McCain, GOP - they're baaaaack

Gallup poll shows McCain leading Obama

Jake Turcotte

Perhaps not as creepily as when Poltergeist's Carol Ann announced to her family that the undead have returned to their home (or maybe more - depending on your point of view), John McCain appears to be back.  Not only has he returned, but thanks to new GOP rock star Sarah Palin the Republican party is re-energized, for the time being anyway.

The post-convention bounce for the McCain-Palin ticket is quite healthy, according to the latest Gallup poll – not only erasing the seven point lead Obama had last week, but sending the numbers in the other direction.

The 50% to 46% McCain lead is the largest he has enjoyed (and there have been few) since Gallup began daily tracking in May.  While doing that, the Republican base, says Gallup, is fired up.

"There has been a very substantial jump in the percentage of Republicans saying they are more enthusiastic about voting in this election, from 42% a week ago (after the Democratic convention, but before the Republican convention) to 60% today," says the report.  "Democrats still retain a slight lead on this measure, having increased their enthusiasm slightly this last week as well. But the enthusiasm gap, which has been so much a part of the story of the presidential election so far this year, has dwindled from 19 points in the Democrats' favor a week ago to only seven points today."

It is unlikely Barack Obama rolled his TV out of the hotel room upon receiving today's news.  It's the norm to receive a post-convention bounce. He had one too. Sustaining it is another issue. George H.W. Bush and Bill Clinton were able to ride their bounces, in 1988 and 1992 respectively, to the Oval Office.

Contrast that to Jimmy Carter and Al Gore who saw their numbers increase after their conventions only to emerge as First Runner-Ups in their respective elections.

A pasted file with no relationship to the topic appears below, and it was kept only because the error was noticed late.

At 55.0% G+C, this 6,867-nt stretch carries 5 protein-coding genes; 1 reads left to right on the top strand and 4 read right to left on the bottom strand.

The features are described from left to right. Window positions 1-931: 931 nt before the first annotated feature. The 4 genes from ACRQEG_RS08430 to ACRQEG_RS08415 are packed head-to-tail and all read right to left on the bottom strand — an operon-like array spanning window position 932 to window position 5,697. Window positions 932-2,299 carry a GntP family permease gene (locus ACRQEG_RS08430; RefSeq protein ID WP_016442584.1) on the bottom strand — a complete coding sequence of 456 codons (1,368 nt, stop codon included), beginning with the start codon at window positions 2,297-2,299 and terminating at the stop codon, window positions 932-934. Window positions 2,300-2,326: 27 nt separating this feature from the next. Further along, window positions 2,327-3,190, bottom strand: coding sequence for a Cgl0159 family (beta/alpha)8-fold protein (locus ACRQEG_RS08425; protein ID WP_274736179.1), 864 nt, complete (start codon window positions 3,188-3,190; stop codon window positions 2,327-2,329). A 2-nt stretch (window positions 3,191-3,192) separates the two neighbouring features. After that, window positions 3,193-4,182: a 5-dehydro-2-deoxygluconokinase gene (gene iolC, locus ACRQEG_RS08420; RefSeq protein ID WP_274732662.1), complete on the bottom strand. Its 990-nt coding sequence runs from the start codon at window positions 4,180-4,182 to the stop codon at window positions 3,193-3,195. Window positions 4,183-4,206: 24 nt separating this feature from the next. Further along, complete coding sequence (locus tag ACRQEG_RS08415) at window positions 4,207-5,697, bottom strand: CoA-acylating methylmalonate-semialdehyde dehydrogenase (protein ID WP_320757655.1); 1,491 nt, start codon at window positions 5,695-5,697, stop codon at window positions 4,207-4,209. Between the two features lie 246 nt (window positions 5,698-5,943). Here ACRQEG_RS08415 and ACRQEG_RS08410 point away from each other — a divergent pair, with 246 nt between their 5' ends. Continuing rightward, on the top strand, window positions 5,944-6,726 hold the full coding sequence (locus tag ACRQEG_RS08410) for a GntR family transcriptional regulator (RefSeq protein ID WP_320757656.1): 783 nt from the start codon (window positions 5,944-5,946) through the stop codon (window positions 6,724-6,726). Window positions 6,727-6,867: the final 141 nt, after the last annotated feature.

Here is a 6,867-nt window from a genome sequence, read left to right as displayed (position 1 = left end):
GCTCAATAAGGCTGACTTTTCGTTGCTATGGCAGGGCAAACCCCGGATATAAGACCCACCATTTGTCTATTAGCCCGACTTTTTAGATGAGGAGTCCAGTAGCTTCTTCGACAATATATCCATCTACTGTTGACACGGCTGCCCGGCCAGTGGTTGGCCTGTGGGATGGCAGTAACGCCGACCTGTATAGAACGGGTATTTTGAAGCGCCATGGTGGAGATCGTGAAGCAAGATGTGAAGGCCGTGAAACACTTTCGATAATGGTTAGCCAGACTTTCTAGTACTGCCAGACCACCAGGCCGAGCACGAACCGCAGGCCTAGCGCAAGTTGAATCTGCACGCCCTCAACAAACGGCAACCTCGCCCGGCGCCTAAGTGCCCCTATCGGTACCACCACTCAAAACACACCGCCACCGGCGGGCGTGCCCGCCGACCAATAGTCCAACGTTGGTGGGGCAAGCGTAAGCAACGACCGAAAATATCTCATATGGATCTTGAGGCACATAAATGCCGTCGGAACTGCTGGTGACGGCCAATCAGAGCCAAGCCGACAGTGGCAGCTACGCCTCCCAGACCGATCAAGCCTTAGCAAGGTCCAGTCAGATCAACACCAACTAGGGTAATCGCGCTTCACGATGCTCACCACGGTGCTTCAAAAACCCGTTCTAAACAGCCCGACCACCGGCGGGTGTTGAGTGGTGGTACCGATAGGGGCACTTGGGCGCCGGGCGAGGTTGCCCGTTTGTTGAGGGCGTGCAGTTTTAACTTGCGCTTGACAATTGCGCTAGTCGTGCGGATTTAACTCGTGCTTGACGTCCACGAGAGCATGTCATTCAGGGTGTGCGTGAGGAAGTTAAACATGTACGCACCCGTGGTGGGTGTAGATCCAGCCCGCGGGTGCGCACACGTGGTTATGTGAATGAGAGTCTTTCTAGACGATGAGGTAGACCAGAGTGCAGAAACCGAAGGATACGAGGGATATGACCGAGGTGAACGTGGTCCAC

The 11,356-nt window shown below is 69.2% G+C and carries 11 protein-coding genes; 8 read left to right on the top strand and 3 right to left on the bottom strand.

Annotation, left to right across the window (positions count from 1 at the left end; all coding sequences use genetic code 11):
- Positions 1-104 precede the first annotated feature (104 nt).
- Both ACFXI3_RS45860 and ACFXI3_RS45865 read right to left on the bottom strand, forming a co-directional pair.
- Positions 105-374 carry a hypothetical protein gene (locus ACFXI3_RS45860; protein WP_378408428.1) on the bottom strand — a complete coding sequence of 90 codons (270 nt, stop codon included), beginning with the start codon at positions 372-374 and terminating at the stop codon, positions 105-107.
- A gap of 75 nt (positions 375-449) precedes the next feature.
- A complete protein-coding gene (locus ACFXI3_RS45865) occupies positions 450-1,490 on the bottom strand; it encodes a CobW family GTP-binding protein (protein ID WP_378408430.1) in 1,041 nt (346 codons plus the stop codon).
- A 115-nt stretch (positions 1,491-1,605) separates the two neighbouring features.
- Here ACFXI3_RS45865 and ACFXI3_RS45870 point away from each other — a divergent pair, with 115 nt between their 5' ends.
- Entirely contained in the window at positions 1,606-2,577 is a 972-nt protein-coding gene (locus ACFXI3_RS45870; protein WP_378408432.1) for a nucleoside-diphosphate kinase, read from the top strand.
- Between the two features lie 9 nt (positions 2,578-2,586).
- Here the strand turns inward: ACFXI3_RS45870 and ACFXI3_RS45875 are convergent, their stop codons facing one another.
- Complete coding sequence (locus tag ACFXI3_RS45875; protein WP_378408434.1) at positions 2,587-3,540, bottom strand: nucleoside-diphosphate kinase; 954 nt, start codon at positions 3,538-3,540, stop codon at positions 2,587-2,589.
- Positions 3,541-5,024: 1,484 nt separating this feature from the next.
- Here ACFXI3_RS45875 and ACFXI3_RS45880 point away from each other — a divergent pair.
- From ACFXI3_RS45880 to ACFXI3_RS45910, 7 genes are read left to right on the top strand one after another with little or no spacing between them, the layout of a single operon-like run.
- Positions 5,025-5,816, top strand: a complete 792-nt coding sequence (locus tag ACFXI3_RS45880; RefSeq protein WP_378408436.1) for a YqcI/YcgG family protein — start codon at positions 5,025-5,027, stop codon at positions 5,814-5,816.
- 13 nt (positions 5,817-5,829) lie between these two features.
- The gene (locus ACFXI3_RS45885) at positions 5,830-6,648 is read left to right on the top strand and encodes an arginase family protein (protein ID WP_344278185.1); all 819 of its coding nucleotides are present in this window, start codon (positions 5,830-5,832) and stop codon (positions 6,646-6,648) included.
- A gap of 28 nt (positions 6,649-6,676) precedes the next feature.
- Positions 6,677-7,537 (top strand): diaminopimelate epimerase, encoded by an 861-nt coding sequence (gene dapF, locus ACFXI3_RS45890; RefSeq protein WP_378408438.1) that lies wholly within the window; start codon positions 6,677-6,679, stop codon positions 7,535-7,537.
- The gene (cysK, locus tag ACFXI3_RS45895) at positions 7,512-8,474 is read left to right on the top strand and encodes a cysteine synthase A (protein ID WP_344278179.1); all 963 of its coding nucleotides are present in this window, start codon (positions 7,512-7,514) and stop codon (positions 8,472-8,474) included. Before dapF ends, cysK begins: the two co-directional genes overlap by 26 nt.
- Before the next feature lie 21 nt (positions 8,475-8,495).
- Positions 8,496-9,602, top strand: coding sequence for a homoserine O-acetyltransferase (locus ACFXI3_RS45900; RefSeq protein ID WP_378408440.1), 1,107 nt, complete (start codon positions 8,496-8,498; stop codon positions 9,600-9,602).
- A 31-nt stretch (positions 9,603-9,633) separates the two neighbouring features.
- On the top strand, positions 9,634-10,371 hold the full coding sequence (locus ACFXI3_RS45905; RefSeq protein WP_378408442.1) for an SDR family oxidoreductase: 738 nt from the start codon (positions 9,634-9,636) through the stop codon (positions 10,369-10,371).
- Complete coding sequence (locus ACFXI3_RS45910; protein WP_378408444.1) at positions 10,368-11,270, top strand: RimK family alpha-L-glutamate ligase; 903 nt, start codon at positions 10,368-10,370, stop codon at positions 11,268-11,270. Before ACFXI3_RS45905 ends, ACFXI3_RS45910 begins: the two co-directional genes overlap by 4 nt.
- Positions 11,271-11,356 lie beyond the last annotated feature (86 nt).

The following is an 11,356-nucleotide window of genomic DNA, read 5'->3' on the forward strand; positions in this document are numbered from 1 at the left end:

Psychotronic energy

The immediate take-away from the polling appears to be the re-energizing of the Republican base.

Democratic strategist Joe Trippi told CBS that in a year not looking to be Republican-friendly, McCain even being competitive is "an amazing achievement."

“The wind is at the Democrats’ back. You look at the number of House and Senate seats the Democrats are likely to pick up this year, and you look at where this race is…they’ve hung in there the whole way," Trippi said.  "They definitely executed with tough circumstances. The hurricane, they had to reshuffle the deck. Picking Palin, whether it turns out to be a disaster or not, is probably the bold thing he needed to do to give himself a shot. They’ve taken the risks they’ve needed to take and so far they seem to be benefiting.”

Run to the light...colored states

It's not so much the solid red and blue states.  It's the yellow states -- the toss-ups, the battlegrounds.  Where to watch?  There are plenty of these states, but this year, as Monitor colleague Linda Feldmann reported yesterday, Virginia – where McCain and Obama are currently tied - could be the tell-tale state to key your eye on.

“If either candidate starts to pull away in Virginia, and we get clarity in Virginia, we’ll get clarity in a lot of those other states,” said independent pollster John Zogby.

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